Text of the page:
In the coming months, CHA will follow up with 20 systems that received individual reports to see if any of their scores in the content areas scored 10 percentage points or higher than the national average. That would be statistically significant, and deeper analysis of how those systems deliver particular content areas might allow other systems to learn even more effective ways of offering aspects of formation. We will report those findings as they become known.
Finally, formation by its nature is ongoing. The completion of a two- or three-year formation program is not the end of the formation process. The survey shows leaders are hungry for formation. A few systems have begun to develop ongoing formation programs for senior leaders, but these programs are generally in a nascent stage.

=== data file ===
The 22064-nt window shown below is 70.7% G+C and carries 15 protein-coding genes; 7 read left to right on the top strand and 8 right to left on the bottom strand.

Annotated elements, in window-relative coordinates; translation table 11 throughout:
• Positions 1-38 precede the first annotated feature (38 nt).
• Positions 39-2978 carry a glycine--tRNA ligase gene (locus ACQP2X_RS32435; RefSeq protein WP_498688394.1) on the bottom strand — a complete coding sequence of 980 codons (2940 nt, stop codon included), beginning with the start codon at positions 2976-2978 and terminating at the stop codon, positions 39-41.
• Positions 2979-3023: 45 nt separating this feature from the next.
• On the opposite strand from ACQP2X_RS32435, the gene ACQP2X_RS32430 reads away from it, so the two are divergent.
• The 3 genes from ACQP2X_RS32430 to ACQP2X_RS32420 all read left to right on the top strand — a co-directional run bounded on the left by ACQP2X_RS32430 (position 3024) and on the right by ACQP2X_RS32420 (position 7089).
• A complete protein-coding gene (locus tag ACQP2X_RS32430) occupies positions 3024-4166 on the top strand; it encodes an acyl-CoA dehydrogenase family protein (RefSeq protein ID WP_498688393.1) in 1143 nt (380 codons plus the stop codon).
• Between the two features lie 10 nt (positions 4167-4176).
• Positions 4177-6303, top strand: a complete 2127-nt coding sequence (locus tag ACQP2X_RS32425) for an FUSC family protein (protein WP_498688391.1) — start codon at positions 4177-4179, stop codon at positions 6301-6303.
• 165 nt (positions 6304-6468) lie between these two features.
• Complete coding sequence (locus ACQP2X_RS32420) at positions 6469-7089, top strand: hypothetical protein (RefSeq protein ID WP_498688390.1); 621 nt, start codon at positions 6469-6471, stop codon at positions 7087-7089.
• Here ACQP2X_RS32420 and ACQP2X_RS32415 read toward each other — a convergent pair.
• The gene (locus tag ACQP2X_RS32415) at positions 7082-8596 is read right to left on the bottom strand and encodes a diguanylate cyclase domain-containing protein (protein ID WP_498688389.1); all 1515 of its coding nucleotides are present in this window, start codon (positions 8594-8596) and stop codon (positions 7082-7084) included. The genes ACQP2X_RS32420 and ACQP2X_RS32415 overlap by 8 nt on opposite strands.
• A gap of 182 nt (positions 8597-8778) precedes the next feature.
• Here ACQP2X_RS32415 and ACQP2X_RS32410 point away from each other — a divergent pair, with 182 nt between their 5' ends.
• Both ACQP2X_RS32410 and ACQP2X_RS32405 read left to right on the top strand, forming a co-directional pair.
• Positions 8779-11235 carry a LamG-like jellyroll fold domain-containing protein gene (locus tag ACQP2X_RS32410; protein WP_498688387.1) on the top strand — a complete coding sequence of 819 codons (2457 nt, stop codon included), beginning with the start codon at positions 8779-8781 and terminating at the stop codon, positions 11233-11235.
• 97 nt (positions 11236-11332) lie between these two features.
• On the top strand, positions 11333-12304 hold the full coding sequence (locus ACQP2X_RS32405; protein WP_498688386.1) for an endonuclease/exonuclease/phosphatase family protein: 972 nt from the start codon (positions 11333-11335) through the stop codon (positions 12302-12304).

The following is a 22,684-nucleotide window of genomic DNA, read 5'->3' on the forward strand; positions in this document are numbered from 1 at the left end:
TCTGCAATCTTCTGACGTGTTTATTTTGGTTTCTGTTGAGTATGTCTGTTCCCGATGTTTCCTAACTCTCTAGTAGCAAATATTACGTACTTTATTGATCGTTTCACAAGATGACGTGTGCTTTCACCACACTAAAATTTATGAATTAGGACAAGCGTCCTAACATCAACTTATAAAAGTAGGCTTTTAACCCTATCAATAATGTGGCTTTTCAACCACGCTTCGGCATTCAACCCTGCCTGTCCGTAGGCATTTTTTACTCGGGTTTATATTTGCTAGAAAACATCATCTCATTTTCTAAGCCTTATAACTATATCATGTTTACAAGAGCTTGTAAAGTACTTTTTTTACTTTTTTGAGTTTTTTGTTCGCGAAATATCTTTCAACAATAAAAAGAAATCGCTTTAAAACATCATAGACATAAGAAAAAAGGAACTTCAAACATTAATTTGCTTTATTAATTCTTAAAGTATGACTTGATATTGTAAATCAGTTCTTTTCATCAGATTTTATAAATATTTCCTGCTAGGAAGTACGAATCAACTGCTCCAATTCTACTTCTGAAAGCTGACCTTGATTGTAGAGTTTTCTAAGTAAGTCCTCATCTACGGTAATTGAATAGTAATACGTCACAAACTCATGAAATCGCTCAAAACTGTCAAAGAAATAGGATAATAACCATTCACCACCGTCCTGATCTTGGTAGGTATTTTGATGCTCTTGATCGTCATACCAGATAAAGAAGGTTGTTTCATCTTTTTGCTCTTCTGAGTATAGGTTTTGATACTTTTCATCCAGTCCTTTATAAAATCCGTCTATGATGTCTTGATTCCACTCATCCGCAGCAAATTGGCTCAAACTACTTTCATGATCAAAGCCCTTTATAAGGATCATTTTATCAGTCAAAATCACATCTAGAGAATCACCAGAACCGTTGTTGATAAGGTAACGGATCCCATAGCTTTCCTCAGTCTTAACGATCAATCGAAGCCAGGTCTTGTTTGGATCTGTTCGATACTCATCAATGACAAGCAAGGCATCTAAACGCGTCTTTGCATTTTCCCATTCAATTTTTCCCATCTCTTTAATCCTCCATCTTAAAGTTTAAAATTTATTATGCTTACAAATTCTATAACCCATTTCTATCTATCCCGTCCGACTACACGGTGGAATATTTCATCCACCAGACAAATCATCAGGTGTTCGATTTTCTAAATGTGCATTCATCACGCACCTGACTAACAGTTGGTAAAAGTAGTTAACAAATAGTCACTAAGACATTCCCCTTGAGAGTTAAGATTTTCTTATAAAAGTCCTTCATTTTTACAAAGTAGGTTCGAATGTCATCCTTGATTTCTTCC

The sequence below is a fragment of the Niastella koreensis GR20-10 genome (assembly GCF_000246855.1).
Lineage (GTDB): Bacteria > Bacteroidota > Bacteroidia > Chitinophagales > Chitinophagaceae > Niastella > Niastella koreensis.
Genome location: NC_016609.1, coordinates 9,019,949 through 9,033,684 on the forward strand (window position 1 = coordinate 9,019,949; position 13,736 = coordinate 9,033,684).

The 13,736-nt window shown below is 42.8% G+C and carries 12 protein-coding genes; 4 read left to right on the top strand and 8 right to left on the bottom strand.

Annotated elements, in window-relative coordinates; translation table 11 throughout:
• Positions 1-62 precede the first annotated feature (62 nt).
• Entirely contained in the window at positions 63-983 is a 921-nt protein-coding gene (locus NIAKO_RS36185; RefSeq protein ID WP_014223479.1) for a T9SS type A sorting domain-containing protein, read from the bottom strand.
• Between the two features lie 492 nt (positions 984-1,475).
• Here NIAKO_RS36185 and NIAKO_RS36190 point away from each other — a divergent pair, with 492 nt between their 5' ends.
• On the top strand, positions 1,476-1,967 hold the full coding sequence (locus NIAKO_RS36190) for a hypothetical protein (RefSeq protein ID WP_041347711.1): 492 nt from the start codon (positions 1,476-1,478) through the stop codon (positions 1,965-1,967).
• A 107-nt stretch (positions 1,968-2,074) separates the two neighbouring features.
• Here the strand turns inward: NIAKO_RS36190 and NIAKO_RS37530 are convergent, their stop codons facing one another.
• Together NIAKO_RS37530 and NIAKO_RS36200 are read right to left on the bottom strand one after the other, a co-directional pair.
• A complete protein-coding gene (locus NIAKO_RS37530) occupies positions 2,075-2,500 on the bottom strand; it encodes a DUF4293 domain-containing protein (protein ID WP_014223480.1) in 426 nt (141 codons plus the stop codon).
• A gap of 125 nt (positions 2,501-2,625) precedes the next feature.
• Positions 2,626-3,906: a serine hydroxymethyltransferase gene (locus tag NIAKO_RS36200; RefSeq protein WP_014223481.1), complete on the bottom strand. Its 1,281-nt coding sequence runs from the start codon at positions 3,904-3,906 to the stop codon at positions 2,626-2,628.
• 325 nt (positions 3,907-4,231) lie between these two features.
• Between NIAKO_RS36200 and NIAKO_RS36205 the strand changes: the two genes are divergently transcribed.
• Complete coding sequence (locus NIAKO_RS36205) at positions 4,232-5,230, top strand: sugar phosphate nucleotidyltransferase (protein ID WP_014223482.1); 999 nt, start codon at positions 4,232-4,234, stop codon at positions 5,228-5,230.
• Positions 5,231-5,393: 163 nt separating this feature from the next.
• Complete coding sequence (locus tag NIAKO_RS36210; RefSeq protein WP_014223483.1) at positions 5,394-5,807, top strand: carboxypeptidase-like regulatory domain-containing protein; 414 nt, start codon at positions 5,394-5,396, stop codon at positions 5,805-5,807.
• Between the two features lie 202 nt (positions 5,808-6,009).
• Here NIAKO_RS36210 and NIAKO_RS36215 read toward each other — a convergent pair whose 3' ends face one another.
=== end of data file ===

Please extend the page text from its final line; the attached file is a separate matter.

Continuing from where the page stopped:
How to sustain formation with the financial constraints of our day will continue to be a challenge. Yet, if we are to flourish as a healing ministry of the church, we must nurture and nourish the ministers.
BRIAN P. SMITH is senior director of mission integration and leadership formation, the Catholic Health Association, St. Louis.
SR. PATRICIA TALONE, RSM, is vice president, mission services, the Catholic Health Association, St. Louis.
MELISSA A. CIDADE, MA, MARY L. GAUTIER, PhD and EVA S. COLL, are the CARA staff who administered the survey, analyzed the data and prepared the final report.
Copyright © 2014 by the Catholic Health Association of the United States